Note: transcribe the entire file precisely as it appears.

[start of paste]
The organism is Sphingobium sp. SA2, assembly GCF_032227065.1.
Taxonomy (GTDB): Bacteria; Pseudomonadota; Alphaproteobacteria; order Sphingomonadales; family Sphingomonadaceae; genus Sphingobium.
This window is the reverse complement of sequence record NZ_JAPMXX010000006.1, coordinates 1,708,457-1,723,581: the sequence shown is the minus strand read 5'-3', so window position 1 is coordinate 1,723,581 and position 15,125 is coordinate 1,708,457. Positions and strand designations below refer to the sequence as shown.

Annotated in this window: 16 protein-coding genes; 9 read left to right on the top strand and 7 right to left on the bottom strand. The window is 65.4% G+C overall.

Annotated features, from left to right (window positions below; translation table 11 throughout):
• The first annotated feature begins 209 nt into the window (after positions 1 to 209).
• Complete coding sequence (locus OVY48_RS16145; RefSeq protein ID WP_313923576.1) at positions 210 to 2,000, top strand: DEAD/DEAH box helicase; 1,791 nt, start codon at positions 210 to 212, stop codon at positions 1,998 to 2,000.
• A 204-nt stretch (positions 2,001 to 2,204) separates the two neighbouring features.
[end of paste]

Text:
The organism is Sphingobium sp. SA2, assembly GCF_032227065.1.
Taxonomy (GTDB): Bacteria; Pseudomonadota; Alphaproteobacteria; order Sphingomonadales; family Sphingomonadaceae; genus Sphingobium.
This window is the reverse complement of sequence record NZ_JAPMXX010000006.1, coordinates 1,708,457-1,723,581: the sequence shown is the minus strand read 5'-3', so window position 1 is coordinate 1,723,581 and position 15,125 is coordinate 1,708,457. Positions and strand designations below refer to the sequence as shown.

Annotated in this window: 16 protein-coding genes; 9 read left to right on the top strand and 7 right to left on the bottom strand. The window is 65.4% G+C overall.

Annotated features, from left to right (window positions below; translation table 11 throughout):
• The first annotated feature begins 209 nt into the window (after positions 1 to 209).
• Complete coding sequence (locus OVY48_RS16145; RefSeq protein ID WP_313923576.1) at positions 210 to 2,000, top strand: DEAD/DEAH box helicase; 1,791 nt, start codon at positions 210 to 212, stop codon at positions 1,998 to 2,000.
• A 204-nt stretch (positions 2,001 to 2,204) separates the two neighbouring features.